Asimov, the autonomous Lunar Rover

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  • Mondrover Asimov
    Lunar Rover Asimov

    Asimov perfectly manages driving through loose material. So it shouldn't be a big challenge to cope with smaller crater slopes on the Moon.

In 2008, a group of German researchers better known as Part-Time Scientists (PTS) joined efforts to build their own lunar rover as a competition entry for the 'Google Lunar X PRIZE'. The award offered to the winning entry - a safe landing on the Moon by the end of 2015. This competition contributes to the development of space missions by private companies and groups. The latest example of this is the successful flights of the SpaceX Dragon spacecraft; in May and in October this year, their spacecraft reached the International Space Station, ISS.

Asimov Jr. R3 was developed in collaboration with DLR. Its dimensions - 60 centimetres in length, 40 centimetres in width, 50 centimetres in height and a weight of roughly 29 kilograms. DLR contributed the propulsion technology that was successfully demonstrated between 2005 and 2010 on ROKVISS, a robot arm mounted on the exterior of the ISS.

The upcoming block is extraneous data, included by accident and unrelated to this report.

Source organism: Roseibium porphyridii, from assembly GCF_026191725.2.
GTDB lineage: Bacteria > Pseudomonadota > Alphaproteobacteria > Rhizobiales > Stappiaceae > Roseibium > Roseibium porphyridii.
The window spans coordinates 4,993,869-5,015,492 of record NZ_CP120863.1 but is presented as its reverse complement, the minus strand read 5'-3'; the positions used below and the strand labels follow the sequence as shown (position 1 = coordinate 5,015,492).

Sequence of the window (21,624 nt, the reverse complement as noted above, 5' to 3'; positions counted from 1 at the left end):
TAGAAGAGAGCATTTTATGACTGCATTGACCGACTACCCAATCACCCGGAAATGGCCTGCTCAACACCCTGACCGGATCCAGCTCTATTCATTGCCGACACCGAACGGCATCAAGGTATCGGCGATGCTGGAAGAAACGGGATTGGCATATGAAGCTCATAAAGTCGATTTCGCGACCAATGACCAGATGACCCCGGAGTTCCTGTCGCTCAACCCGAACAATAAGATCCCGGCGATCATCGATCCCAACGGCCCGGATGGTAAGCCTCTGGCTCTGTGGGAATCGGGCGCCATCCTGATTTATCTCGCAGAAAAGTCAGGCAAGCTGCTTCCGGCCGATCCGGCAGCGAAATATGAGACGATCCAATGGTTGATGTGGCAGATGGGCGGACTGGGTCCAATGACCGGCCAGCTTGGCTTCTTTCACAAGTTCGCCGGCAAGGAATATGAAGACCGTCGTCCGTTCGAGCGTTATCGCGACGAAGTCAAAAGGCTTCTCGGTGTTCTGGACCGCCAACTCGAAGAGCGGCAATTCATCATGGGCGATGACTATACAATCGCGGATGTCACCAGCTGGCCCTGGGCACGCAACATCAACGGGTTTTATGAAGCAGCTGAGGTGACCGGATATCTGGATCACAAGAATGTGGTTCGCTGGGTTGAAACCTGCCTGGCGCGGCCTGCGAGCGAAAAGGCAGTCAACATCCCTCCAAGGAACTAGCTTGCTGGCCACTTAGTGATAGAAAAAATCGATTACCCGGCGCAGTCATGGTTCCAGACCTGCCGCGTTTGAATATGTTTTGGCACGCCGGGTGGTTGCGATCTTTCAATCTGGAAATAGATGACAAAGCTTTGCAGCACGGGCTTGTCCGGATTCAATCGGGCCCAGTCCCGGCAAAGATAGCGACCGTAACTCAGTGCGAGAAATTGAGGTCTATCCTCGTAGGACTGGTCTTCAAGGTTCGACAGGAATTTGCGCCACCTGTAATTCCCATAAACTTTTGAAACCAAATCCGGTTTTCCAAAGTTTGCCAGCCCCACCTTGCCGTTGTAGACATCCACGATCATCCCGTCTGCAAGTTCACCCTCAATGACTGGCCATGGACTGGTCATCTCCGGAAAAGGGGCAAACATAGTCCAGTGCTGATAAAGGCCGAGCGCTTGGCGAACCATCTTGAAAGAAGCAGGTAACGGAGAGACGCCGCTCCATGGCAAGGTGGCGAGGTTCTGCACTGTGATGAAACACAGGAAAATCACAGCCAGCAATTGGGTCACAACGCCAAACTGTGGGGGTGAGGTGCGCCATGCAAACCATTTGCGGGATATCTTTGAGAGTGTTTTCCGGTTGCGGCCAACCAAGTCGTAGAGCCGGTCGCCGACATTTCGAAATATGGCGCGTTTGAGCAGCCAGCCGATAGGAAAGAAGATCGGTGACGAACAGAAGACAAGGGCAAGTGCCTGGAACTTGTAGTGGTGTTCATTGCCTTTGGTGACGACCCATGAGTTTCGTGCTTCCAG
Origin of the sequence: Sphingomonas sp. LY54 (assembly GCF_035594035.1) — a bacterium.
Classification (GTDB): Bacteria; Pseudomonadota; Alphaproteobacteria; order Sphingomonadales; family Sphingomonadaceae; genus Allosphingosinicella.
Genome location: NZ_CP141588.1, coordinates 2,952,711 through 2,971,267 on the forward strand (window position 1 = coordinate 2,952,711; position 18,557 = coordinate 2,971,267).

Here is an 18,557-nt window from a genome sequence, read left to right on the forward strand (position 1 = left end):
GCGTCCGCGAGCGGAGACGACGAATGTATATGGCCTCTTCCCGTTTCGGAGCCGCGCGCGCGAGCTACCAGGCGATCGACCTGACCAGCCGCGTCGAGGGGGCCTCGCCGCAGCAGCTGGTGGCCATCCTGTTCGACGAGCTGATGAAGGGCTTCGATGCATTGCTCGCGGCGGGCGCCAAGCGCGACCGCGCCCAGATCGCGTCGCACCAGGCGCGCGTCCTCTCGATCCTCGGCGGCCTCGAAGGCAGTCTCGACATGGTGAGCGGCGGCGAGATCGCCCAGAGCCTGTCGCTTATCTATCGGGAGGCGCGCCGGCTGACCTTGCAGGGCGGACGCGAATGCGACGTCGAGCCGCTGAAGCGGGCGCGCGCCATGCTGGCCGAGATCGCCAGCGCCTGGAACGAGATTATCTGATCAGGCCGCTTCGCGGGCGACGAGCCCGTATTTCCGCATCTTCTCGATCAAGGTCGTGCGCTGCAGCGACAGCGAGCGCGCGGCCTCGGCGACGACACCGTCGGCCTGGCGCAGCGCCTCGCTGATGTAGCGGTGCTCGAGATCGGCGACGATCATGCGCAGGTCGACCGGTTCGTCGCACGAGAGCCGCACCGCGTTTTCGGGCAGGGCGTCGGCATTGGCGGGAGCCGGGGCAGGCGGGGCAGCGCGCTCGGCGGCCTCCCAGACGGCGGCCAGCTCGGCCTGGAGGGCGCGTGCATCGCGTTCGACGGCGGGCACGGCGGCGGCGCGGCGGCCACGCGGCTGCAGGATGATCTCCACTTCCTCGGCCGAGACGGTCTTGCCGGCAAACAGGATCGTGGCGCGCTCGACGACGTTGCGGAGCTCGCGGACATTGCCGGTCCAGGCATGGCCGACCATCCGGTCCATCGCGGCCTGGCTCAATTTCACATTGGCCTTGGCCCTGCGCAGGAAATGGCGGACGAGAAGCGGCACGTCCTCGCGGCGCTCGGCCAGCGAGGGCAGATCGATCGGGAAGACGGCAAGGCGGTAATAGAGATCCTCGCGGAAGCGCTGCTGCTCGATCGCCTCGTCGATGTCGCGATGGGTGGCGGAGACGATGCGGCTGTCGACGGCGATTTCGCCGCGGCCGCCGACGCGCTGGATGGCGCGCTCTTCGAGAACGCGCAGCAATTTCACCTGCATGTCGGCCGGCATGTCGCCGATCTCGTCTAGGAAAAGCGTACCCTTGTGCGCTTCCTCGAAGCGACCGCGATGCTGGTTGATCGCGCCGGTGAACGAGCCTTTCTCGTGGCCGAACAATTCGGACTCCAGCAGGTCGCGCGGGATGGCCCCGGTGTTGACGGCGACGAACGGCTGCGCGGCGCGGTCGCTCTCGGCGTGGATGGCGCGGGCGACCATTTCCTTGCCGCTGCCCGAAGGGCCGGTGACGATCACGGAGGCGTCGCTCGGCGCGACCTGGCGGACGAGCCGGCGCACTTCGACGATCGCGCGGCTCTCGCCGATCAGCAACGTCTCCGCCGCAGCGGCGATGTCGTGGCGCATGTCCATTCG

Its autonomous navigation, based on semi-global matching (SGM) environmental perception technology, was exhibited at ILA 2012. All the human operator must do is indicate a few target points in the camera image; the rover then finds its way to these target points safely, autonomously and without prior knowledge of the surrounding terrain. This technology, developed by DLR, is needed because the long signal transmission times when controlling space robots remotely can be very cumbersome and entail a high risk of the rover getting stranded in relatively impenetrable terrain. In contrast to the NASA Mars rovers 'Spirit', 'Opportunity' and 'Curiosity', DLR is placing its faith in the implementation of modern processes directly inside the logic unit of a microchip (FPGA), an environment capable of withstanding the harsh radiation condition of outer space, possessing far more computing power and therefore, having faster reaction times, the key to a safer 'drive' for the rover. With regard to terrestrial applications of autonomous navigation, DLR is developing robots capable of working in groups to provide rescue personnel in disaster-struck areas with an up-to-the-minute overview and other useful information.

Last modified:
08/10/2012 12:06:31